The contributions of our study are as follows:

  • Overview: we provide a concise overview on relevant previous studies proposing multi-view classification.
  • Fusion strategies: we derive three potential fusion strategies for CNN-based multi-view classification.
  • Systematic evaluation: we conduct a systematic evaluation on three datasets from different domains.
  • Usage scenario: we demonstrate the ease of applying the best performing fusion strategy on an exemplary use case resulting in considerably increased classification accuracy.

Related work

Supervised training of deep neural networks requires a vast amount of labeled data. Available image datasets typically depict objects solely by single images rather than a collection of views. This limited availability of collection data and the need for representative datasets for training efficient deep models results in little research been conducted towards multi-view object classification with deep learning. Table 1 provides an overview of previous work that we deem relevant with respect to multi-view object classification. Per study, we list the application domain, the utilized features, and the applied fusion methods and discuss selected methods in detail below.

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Table 1. Overview of previous work utilizing multi-view classification.

https://doi.org/10.1371/journal.pone.0245230.t001

Closest to multi-view object classification is 3D object recognition. There, Su et al. introduce a multi-view CNN (MVCNN) architecture that aggregates information from multiple 2D views of computer-designed 3D objects into single and compact representations [11]. For each view, i.e., each image rendered from a 3D model of an object, they use the output of the penultimate fully-connected layer of a pre-trained VGG-M model as feature map. The authors fuse twelve views by an element-wise maximum operation across all feature maps and found slightly increased accuracy when using 80 views. Feng et al. extend the MVCNN by introducing a view-grouping module [16]. Rather than equally fusing information from different views by a maximum operation, they group views based on discrimination scores determined by auxiliary fully-connected layers. The fused feature map is then computed as weighted average of the grouped views showing slightly improved classification accuracy compared to MVCNN. Also, Geras et al. proposed a fusion architecture inspired by the MVCNN. They concatenated view-specific feature vectors to a combined feature vector that is fed into a fully connected layer for breast cancer screening [24]. Feature vector concatenation was also used by Lin et al. [17], who evolve these 3D shape classification approaches for 3D fingerprint recognition.

Wang et al. [18] fuse color and depth information for RGB-D object recognition. They pre-train two CNNs on color and depth images separately and then fuse the resulting feature vectors, i.e., the outputs of the penultimate fully-connected layers, by transformation to a joined representation containing modal-specific parts and a shared common part via regression. The method introduces additional parameters requiring manual optimization, e.g., the percentage of shared features.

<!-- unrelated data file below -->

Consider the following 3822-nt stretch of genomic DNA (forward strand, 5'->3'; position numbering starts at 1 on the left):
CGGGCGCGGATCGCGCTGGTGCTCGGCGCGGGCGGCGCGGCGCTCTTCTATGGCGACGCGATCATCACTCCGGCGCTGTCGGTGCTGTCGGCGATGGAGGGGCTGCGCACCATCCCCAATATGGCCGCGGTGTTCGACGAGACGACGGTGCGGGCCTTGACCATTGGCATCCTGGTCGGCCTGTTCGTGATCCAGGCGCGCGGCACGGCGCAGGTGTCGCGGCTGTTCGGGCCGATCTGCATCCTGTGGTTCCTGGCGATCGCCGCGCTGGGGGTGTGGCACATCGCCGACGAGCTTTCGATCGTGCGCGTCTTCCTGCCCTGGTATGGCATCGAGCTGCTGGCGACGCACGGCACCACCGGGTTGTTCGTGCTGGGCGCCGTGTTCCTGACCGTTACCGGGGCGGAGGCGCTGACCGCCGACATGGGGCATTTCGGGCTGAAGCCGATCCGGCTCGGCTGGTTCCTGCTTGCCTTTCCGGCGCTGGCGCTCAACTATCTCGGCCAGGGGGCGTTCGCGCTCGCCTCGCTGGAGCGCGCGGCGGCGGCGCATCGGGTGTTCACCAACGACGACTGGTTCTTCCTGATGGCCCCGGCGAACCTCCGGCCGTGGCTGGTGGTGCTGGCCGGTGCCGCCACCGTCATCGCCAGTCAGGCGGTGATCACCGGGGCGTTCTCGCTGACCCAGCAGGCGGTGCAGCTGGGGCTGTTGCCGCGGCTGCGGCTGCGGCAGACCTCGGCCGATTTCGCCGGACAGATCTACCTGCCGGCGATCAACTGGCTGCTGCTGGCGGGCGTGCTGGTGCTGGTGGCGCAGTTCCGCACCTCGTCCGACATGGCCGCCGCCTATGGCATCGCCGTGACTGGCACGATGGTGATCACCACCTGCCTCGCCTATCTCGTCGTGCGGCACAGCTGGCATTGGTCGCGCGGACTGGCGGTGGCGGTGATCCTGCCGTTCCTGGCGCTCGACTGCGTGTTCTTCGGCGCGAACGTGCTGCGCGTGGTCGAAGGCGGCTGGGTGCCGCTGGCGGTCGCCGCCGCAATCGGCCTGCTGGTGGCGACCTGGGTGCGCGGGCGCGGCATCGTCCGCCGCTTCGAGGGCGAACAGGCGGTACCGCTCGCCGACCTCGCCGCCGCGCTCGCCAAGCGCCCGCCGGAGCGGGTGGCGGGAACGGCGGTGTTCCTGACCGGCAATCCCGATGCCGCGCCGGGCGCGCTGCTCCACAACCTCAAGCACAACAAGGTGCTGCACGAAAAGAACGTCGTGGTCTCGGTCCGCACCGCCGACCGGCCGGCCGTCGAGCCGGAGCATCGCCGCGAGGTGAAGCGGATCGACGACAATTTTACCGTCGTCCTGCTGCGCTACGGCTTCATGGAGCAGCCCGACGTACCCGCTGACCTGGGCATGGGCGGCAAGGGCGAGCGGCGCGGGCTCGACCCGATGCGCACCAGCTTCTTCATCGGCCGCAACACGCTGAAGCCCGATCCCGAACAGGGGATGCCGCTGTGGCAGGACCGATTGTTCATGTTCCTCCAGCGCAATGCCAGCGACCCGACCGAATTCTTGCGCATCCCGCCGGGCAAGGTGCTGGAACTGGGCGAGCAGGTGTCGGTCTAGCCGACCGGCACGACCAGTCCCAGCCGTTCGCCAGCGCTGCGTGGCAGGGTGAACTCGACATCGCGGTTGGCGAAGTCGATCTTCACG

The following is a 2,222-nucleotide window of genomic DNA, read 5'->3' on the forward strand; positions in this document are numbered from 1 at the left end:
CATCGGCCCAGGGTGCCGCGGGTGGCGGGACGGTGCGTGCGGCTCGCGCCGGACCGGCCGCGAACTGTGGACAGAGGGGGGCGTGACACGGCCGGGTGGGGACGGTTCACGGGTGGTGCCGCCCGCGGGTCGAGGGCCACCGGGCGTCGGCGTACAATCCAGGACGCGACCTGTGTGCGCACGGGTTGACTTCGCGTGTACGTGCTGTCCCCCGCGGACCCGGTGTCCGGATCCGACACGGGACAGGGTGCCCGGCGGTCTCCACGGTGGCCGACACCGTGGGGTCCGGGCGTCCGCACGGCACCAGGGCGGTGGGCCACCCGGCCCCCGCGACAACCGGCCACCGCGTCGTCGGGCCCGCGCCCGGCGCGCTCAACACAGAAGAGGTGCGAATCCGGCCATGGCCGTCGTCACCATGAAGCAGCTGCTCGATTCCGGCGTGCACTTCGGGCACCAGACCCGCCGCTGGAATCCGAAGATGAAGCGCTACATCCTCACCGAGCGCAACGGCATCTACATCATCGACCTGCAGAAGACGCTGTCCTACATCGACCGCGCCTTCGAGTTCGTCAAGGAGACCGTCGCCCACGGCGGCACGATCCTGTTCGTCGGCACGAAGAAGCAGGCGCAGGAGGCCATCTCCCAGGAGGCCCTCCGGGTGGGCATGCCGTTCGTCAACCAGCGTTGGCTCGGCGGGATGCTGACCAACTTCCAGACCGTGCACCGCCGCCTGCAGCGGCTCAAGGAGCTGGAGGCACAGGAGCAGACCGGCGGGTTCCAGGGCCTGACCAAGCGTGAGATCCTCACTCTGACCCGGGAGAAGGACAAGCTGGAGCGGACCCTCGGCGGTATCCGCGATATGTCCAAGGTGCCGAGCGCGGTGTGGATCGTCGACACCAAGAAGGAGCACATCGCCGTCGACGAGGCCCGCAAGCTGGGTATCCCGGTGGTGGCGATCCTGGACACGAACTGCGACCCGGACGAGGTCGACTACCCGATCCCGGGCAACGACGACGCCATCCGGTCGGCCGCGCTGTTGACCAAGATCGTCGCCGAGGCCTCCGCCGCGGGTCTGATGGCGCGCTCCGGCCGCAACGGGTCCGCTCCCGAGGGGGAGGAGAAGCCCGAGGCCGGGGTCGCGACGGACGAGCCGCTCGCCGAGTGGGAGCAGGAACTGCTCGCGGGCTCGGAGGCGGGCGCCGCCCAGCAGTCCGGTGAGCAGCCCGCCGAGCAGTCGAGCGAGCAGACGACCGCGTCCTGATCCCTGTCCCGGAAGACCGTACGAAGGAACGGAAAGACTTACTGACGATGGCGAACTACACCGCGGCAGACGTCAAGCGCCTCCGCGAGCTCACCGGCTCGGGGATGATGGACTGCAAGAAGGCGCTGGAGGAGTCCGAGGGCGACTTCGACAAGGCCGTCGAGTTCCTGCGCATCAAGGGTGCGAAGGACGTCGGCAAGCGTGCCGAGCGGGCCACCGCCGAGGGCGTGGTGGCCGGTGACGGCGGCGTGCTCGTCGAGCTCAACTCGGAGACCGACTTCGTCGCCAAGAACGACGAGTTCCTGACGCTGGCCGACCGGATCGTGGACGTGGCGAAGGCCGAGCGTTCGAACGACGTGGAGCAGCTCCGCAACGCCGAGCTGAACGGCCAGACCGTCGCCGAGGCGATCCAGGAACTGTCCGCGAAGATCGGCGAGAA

Feichtenhofer et al. investigate various ways of fusing CNN feature maps both spatially and temporally [25]. They performed fusion by stacking the output of two network branches and subsequent 1 × 1 convolution for modeling the correspondence between the branches. They found that fusing feature maps of convolutional layers is more informative than fusion at the softmax layer.

Do et al. [19] perform plant species identification using multi-organ collections. The authors fine-tune an AlexNet and fuse the softmax scores of image pairs by sum-, product-, or max-rule. They found the product-rule to yield the highest classification accuracy. Furthermore, a product-rule fusion with scores of Support Vector Machines trained on the concatenated score vectors slightly increased accuracy. Lee et al. [20] propose a combination of convolutional and recurrent neural network for multi-organ based plant identification. They treat different views as image sequences ordered in terms of depicted plant organs. They model dependencies between different views by concatenating the bi-directional output of a Gated Recurrent Unit.

Setio et al. [21] evaluate three multi-view CNN-based fusion approaches for Pulmonary nodule detection in Computer Tomography images. Nine candidate patches from specific views are analyzed by corresponding network branches. The investigated fusion approaches are: (a) product-rule score fusion of separately trained CNNs, (b) concatenating the output of the penultimate fully-connected layers, followed by classification, and (c) fusion of manually grouped patches followed by product-rule based fusion of group scores. The authors found the concatenation approach to yield the best detection performance. Dolata et al. [22] also evaluate different fusion approaches for visual inspection of grains from two perspectives. They found sum-based score fusion to yield the highest classification accuracy.

Also Barbosa et al. investigated different strategies for fusing agronomy related maps for crop yield prediction [23]. They compared feeding stacked inputs through a multi-channel 2D or 3D CNN, concatenation of flattened convolution feature maps, and concatenation of the output of one single neuron for every branch. On a dataset gathered from nine corn fields, they found the feature concatenation strategy to achieve 26% less error compared to the stacked multi-channel 2D CNN.